• Code Analysis (and FxCop) advises that when returning a concrete generic collection, one of the following should be returned: Collection, ReadOnlyCollection or KeyedCollection. And that List should not be returned.
    – DavidRR
    Dec 3, 2015 at 14:47
  • @DavidRR: Often it is usefull to pass a list to a method that has to add or remove items. If you type the parameter as IList<T>, there is no way to ensure that the method will not be called with an array as parameter. Aug 7, 2017 at 12:11

IList<T> is the base interface for all generic lists. Since it is an ordered collection, the implementation can decide on the ordering, ranging from sorted order to insertion order. Moreover Ilist has Item property that allows methods to read and edit entries in the list based on their index. This makes it possible to insert, remove a value into/from the list at a position index.

Also since IList<T> : ICollection<T>, all the methods from ICollection<T> are also available here for implementation.

ICollection<T> is the base interface for all generic collections. It defines size, enumerators and synchronization methods. You can add or remove an item into a collection but you cannot choose at which position it happens due to the absence of index property.

Collection<T> provides an implementation for IList<T>, IList and IReadOnlyList<T>.

If you use a narrower interface type such as ICollection<T> instead of IList<T>, you protect your code against breaking changes. If you use a wider interface type such as IList<T>, you are more in danger of breaking code changes.

Quoting from a source,

ICollection, ICollection<T> : You want to modify the collection or you care about its size. IList, IList<T>: You want to modify the collection and you care about the ordering and / or positioning of the elements in the collection.


Returning an interface type is more general, so (lacking further information on your specific use case) I'd lean towards that. If you want to expose indexing support, choose IList<T>, otherwise ICollection<T> will suffice. Finally, if you want to indicate that the returned types are read only, choose IEnumerable<T>.

And, in case you haven't read it before, Brad Abrams and Krzysztof Cwalina wrote a great book titled "Framework Design Guidelines: Conventions, Idioms, and Patterns for Reusable .NET Libraries" (you can download a digest from here).

  • IEnumerable<T> is read only? Sure but when retuning it in a context of repository, even after executing ToList is not thread safe. Problem is when the original data source gets GC then IEnumarble.ToList() does not work in a multi threaded context. It works on a linear one becasue GC gets called after you do the work but using async now a days in 4.5+ IEnumarbale is becoming a ball ache.
    – Piotr Kula
    Apr 11, 2017 at 9:17

There are some subjects that come from this question:

  • interfaces versus classes
  • which specific class, from several alike classes, collection, list, array ?
  • Common classes versus subitem ("generics") collections

You may want to highlight that its an Object Oriented A.P.I.

interfaces versus classes

If you don't have much experience with interfaces, I recommend stick to classes. I see a lot of times of developers jumping to interfaces, even if its not necesarilly.

And, end doing a poor interface design, instead of, a good class design, which, by the way, can eventually, be migrated to a good interface design ...

You'll see a lot of interfaces in A.P.I., but, don't rush to it, if you don't need it.

You will eventually learn how to apply interfaces, to your code.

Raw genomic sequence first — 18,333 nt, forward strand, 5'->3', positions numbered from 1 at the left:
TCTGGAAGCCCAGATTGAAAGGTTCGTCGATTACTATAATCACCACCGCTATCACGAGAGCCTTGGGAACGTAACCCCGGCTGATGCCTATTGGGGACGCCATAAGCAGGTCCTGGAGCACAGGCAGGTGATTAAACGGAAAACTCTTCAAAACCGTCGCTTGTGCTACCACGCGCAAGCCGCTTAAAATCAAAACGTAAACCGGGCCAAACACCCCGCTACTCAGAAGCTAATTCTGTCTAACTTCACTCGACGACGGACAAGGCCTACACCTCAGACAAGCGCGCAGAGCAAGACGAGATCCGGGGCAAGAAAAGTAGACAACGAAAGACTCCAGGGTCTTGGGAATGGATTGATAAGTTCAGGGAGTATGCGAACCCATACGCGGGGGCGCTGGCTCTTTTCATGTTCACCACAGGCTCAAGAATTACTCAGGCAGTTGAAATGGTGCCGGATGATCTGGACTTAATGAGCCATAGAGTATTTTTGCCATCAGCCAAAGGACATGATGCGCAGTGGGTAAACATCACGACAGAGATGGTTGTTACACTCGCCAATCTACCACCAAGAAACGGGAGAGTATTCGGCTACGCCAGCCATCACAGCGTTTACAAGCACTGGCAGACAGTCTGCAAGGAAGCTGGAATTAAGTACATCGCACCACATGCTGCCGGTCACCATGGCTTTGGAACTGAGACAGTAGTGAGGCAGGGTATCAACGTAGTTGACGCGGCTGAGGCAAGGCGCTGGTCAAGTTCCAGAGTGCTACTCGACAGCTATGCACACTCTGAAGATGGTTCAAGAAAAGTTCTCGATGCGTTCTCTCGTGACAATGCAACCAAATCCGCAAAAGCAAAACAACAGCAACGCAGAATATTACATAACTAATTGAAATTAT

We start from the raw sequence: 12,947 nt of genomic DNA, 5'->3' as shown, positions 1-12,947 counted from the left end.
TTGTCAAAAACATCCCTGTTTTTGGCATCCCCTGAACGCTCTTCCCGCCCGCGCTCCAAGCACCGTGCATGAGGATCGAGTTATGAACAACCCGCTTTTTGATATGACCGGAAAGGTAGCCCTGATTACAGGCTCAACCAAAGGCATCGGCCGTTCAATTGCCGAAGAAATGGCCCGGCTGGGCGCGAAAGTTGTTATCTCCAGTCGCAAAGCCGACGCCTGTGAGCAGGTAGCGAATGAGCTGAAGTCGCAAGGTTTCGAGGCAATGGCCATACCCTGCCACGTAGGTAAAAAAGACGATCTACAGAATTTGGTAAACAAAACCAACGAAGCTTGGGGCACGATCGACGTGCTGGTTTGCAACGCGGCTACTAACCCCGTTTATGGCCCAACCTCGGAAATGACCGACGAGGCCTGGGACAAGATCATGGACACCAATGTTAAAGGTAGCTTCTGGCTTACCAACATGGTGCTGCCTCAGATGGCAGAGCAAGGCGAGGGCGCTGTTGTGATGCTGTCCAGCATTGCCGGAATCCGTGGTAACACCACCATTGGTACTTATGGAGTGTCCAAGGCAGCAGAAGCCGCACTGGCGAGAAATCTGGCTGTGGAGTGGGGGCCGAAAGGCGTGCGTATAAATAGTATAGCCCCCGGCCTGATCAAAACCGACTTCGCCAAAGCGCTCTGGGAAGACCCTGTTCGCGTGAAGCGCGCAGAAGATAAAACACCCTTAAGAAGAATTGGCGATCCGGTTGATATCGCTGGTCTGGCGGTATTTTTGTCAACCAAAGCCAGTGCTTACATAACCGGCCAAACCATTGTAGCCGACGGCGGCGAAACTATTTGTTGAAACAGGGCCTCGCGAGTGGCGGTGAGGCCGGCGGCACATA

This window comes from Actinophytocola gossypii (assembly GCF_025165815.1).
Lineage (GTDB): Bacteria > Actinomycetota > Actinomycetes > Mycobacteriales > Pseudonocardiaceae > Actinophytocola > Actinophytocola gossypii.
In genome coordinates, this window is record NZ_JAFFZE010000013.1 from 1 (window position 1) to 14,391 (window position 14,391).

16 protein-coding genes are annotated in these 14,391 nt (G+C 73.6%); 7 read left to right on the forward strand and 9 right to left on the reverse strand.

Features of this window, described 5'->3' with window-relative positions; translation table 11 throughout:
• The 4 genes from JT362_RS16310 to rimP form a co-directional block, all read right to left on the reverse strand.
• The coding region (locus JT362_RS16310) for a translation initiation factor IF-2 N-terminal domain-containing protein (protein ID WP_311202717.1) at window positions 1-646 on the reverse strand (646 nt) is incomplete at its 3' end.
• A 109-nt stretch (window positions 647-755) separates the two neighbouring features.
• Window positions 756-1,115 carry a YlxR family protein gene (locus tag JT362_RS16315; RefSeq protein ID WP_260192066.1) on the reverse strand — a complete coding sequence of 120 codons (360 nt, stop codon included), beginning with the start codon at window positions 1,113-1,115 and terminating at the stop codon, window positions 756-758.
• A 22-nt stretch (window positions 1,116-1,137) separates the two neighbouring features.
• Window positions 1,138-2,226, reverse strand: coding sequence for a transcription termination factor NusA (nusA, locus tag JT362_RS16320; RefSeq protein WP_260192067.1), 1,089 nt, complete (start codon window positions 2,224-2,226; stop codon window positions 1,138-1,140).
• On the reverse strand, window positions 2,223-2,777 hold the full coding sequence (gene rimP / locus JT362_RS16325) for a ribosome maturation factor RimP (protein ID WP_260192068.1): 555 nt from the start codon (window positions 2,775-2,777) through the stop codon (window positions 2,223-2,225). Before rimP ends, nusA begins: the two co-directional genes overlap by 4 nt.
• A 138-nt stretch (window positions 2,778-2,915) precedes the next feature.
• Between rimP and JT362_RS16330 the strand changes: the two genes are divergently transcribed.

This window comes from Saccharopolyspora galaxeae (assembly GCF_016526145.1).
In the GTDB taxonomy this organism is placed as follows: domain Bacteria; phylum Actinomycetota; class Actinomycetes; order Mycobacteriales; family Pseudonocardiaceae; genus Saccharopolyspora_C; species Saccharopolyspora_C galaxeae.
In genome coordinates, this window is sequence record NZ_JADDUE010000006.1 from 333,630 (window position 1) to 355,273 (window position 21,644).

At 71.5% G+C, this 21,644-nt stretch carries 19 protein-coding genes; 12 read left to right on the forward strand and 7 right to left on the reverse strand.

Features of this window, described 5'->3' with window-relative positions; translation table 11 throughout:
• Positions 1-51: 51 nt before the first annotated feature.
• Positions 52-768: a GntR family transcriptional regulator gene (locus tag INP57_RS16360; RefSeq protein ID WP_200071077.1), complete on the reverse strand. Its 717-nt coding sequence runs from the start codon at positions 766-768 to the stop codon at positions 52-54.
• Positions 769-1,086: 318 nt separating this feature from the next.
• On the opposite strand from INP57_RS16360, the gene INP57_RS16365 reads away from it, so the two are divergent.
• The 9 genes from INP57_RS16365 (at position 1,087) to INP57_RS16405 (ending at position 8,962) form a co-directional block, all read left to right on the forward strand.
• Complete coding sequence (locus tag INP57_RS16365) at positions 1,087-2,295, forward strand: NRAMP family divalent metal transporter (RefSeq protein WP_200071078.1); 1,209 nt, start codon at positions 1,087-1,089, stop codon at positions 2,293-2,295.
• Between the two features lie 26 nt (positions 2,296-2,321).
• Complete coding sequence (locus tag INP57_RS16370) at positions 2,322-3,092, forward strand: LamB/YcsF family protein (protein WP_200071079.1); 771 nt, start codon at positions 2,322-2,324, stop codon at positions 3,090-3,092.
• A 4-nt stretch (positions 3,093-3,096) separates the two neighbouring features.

which specific class, from several alike classes, collection, list, array ?

There are several classes in c# (dotnet) that can be interchanged. As already mention, if you need something from a more specific class, such as "CanBeSortedClass", then make it explicit in your A.P.I..

Does your A.P.I. user really needs to know, that your class can be sorted, or apply some format to the elements ? Then use "CanBeSortedClass" or "ElementsCanBePaintedClass", otherwise use "GenericBrandClass".

Otherwise, use a more general class.

Common collection classes versus subitem ("generics") collections

You'll find that there are classes that contains others elements, and you can specify that all elements should be of an specific type.

Generic Collections are those classes that you can use the same collection, for several code applications, without having to create a new collection, for each new subitem type, like this: Collection.

Does your A.P.I. user is going to need a very specific type, same for all elements ?

Use something like List<WashingtonApple> .

Does your A.P.I. user is going to need several related types ?

Expose List<Fruit> for your A.P.I., and use List<Orange> List<Banana>, List<Strawberry> internally, where Orange, Banana and Strawberry are descendants from Fruit .

Does your A.P.I. user is going to need a generic type collection ?

Use List, where all items are object (s).


  • 7
    "If you don't have much experience with interfaces, I recommend stick to classes" This is not good advice. That's like saying if there is something you don't know, just stay away from it. Interfaces are extremely powerful and back up the concept of "Program to abstractions vs. concretions" They are also quite powerful for doing unit testing because of the ability to interchange types via mocks. There are a bunch of other great reasons to use Interfaces beyond these comments, so please by all means explore them.
    – atconway
    Feb 8, 2013 at 16:07
  • @atconway I regulary use interfaces, but, as many concepts, its a powerful tool, it can be easy to mix-use. And, sometimes, developer may not need it. My suggestion wasn't "don't ever interfaces", my suggestion was "in this case, you may skip the interfaces. Learn about it, and you may get the best of them, later". Cheers.
    – umlcat
    Feb 8, 2013 at 18:07
  • 1
    I recommend always programming to an interface. It helps keep code loosely coupled.
    – mac10688
    Feb 27, 2014 at 18:30
  • @mac10688 My previous answer (atconway) also applies to your comment.
    – umlcat
    Feb 27, 2014 at 20:14

Your Answer

By clicking “Post Your Answer”, you agree to our terms of service and acknowledge that you have read and understand our privacy policy and code of conduct.

Not the answer you're looking for? Browse other questions tagged or ask your own question.